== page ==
Though fewer of them married than was true in the general population, those who did married college-educated professional men. Like other women of their day they participated in the debate over the nature of female intelligence and woman’s place, and (like writers generally) they felt themselves to be gifted or chosen to the vocation of writer. Like other people of their social class they felt social responsibility, and all were concerned with the issue of female equality, though their views differed. In short they were like Cory or Kati or any other twelve woman writers today, allowing for the differences that antibiotics and contraception would have made in their lives.

Research into women’s history has largely been directed to assessing when and whether they were better or worse off. The view has been that the status of women will always be low where the public and domestic spheres are divided and women isolated from one another in the home, and that they gain authority and autonomy by taking on men’s roles and establishing female hierarchies and networks. Until recently it has also been orthodox to believe that they were better off in the eighteenth century than in the nineteenth century, when the status of women was reduced by their withdrawal from productive labor. Some revisionists, including Kelley, have argued that women were worse off in the eighteenth century than had been thought, and did in fact make progress in the nineteenth. But clearly much depends on what you view as progress; Kelley, for instance, believes broom-making at home is economic progress and that access to the public sphere and freedom from housework are the highest goods.

She therefore deplores that her twelve were obliged to occupy their time with household duties, of which she seems to have a particular horror, drawing our attention, for example, to Harriet Beecher Stowe’s description of her grandmother as an intellectual: “My image of her in later years is of one always seated at a great table covered with books, among which nestled her workbasket.” Doubtless Stowe meant to depict a well-rounded, contented woman, but Kelley insists on the cruel significance of the workbasket: “Needless to say, the workbasket beneath the books contained the grandmother’s sewing and knitting materials.” No one would dispute that a woman with seven children, as Stowe had, has more to occupy and distress her than is consistent with the ideal life of the mind; but darning?—darning is restful, and more conducive to literary reflection, one would think, than, say, marlin fishing, or boxing.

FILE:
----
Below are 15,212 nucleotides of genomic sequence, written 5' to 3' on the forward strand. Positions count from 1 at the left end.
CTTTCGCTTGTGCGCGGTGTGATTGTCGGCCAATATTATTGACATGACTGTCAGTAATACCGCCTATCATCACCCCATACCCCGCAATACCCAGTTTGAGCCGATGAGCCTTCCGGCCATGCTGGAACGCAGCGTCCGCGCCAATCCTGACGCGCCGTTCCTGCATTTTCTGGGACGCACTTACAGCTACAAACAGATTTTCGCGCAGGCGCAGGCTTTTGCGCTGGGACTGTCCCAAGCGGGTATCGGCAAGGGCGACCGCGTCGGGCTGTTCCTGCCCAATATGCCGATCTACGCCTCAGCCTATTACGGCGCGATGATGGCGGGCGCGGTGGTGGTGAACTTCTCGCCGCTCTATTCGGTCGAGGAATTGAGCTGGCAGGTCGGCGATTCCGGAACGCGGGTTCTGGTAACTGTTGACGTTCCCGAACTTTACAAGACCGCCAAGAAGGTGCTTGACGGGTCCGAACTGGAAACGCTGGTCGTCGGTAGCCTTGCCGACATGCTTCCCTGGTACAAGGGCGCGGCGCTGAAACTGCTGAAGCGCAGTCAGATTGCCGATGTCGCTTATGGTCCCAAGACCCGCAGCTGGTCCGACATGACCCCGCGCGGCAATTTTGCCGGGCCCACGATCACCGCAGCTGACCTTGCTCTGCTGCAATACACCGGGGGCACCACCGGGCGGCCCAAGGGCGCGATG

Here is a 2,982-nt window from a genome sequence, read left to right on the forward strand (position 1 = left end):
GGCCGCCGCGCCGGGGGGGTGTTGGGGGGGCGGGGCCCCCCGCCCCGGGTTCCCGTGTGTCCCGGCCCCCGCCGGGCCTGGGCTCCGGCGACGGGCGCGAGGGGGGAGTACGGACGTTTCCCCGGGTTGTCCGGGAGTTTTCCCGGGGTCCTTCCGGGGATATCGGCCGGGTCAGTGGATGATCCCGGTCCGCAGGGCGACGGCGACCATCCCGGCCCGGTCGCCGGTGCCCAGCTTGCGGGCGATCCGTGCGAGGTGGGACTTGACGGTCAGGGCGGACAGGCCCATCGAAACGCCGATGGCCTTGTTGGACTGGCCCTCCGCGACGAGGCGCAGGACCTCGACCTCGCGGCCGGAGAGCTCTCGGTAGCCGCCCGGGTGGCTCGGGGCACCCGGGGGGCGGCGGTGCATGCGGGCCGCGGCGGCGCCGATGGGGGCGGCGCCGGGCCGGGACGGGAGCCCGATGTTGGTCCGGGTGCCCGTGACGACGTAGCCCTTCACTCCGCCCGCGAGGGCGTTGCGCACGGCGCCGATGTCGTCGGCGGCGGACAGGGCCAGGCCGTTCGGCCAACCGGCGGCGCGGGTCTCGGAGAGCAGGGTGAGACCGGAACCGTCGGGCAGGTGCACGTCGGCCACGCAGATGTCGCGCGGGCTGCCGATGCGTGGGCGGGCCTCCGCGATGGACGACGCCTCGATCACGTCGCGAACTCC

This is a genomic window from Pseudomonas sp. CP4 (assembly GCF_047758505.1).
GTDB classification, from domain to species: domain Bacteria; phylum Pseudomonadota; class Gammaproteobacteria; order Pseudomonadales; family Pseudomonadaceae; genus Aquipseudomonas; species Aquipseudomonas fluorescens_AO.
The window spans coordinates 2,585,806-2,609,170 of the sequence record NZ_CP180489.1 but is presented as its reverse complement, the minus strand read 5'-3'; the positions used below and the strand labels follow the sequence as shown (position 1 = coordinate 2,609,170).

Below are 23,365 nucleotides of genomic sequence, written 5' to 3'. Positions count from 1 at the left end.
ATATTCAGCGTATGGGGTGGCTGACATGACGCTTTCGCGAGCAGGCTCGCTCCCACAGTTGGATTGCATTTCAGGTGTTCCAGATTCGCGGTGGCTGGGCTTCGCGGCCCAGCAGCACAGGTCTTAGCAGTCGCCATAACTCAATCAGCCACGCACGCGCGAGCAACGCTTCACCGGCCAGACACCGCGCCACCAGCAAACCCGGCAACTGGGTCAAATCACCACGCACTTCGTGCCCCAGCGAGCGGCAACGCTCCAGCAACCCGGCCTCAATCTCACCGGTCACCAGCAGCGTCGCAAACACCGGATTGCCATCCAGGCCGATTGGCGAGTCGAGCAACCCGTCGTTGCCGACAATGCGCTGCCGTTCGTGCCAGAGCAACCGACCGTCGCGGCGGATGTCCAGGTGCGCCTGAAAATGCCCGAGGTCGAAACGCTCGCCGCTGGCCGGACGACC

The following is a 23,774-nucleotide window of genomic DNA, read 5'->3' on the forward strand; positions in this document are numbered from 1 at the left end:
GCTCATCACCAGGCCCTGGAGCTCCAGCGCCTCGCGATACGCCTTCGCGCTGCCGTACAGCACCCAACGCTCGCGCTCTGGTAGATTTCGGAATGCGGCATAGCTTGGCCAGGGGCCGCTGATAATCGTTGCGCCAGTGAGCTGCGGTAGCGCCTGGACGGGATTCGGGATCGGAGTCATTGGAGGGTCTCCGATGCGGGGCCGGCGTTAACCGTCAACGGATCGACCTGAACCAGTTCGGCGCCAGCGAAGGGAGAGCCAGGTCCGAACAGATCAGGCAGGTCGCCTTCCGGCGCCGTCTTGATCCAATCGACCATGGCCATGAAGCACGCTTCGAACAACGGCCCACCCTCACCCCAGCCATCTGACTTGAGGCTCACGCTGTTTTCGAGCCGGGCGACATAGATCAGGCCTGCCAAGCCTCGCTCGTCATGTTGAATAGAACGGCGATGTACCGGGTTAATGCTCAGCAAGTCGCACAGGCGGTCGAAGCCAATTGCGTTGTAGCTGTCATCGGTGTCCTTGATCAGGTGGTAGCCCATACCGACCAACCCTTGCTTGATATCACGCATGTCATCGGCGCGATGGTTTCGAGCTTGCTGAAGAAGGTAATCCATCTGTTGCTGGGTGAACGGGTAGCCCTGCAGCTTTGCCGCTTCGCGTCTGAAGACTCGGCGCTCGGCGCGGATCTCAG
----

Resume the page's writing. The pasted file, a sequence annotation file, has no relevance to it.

Kelley’s finding that these women had intellectual, literary foremothers supports the current idea of the value of role models—though it somewhat subverts her paradigm of woman’s gradual emergence into the light by suggesting that there had been some light all along. The “literary domestics, then, offered tributes to the intelligence of their female forerunners that inadvertently spoke to a life of the mind absorbed by or forcibly attached like an appendage to the female life of the home,” and “whatever the trials, the most basic, underlying all the rest, was the fact that woman, unlike man, was generally restricted, in mind and body, to the home.” But it just will not do to impose a modern aversion to home upon a culture for whom (as Green shows) home was a valued and interesting place for men and women both.

It is possible that had these particular women been enfranchised they might have preferred running for Congress, and that they could not is sad and unjust. But if they were by nature writers, as they seem to have been, it is difficult to imagine what “public stage” would have improved either their lives or their writing: The Today Show? People magazine? If Kelley means to impugn the restraints of the home, it might have been better to study women in other professions, if there had been enough of them, for most of the complaints voiced by the “literary domestics” pertain less to the condition of women than to that of novel-writers, a pastime by its nature isolated, quasi-domestic, and mined with self-doubts. Moreover it requires its practitioners, in order to have something to write about, to participate in the normative life of everyday, including, alas, its tribulations—things she seems to imagine would have been spared them in a more enlightened age.